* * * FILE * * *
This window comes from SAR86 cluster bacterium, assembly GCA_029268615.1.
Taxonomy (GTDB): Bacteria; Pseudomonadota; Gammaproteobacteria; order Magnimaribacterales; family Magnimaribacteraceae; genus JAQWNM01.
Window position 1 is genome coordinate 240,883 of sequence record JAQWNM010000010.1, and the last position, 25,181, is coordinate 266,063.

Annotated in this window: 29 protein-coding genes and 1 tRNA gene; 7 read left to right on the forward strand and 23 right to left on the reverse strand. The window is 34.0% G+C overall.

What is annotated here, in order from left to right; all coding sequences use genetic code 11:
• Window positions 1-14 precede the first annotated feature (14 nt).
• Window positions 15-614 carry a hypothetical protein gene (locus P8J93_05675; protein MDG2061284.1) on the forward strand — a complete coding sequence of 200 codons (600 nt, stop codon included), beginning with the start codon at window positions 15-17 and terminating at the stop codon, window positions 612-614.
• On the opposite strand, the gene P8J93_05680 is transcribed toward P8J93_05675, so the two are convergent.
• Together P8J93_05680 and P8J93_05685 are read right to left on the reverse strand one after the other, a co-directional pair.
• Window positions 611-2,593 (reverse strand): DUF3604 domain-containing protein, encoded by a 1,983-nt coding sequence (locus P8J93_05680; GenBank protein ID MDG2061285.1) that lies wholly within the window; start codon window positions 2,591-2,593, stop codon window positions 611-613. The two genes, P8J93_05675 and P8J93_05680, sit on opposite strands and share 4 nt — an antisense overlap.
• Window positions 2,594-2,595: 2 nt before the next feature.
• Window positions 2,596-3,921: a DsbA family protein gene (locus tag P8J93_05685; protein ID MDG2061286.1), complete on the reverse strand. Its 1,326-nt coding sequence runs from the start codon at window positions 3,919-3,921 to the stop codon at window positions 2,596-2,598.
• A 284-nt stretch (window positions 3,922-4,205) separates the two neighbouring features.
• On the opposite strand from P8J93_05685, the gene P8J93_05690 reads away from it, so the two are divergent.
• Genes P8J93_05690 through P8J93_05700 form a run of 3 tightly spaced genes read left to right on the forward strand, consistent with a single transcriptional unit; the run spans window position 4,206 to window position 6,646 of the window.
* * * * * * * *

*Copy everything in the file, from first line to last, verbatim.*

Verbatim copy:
This window comes from SAR86 cluster bacterium, assembly GCA_029268615.1.
Taxonomy (GTDB): Bacteria; Pseudomonadota; Gammaproteobacteria; order Magnimaribacterales; family Magnimaribacteraceae; genus JAQWNM01.
Window position 1 is genome coordinate 240,883 of sequence record JAQWNM010000010.1, and the last position, 25,181, is coordinate 266,063.

Annotated in this window: 29 protein-coding genes and 1 tRNA gene; 7 read left to right on the forward strand and 23 right to left on the reverse strand. The window is 34.0% G+C overall.

What is annotated here, in order from left to right; all coding sequences use genetic code 11:
• Window positions 1-14 precede the first annotated feature (14 nt).
• Window positions 15-614 carry a hypothetical protein gene (locus P8J93_05675; protein MDG2061284.1) on the forward strand — a complete coding sequence of 200 codons (600 nt, stop codon included), beginning with the start codon at window positions 15-17 and terminating at the stop codon, window positions 612-614.
• On the opposite strand, the gene P8J93_05680 is transcribed toward P8J93_05675, so the two are convergent.
• Together P8J93_05680 and P8J93_05685 are read right to left on the reverse strand one after the other, a co-directional pair.
• Window positions 611-2,593 (reverse strand): DUF3604 domain-containing protein, encoded by a 1,983-nt coding sequence (locus P8J93_05680; GenBank protein ID MDG2061285.1) that lies wholly within the window; start codon window positions 2,591-2,593, stop codon window positions 611-613. The two genes, P8J93_05675 and P8J93_05680, sit on opposite strands and share 4 nt — an antisense overlap.
• Window positions 2,594-2,595: 2 nt before the next feature.
• Window positions 2,596-3,921: a DsbA family protein gene (locus tag P8J93_05685; protein ID MDG2061286.1), complete on the reverse strand. Its 1,326-nt coding sequence runs from the start codon at window positions 3,919-3,921 to the stop codon at window positions 2,596-2,598.
• A 284-nt stretch (window positions 3,922-4,205) separates the two neighbouring features.
• On the opposite strand from P8J93_05685, the gene P8J93_05690 reads away from it, so the two are divergent.
• Genes P8J93_05690 through P8J93_05700 form a run of 3 tightly spaced genes read left to right on the forward strand, consistent with a single transcriptional unit; the run spans window position 4,206 to window position 6,646 of the window.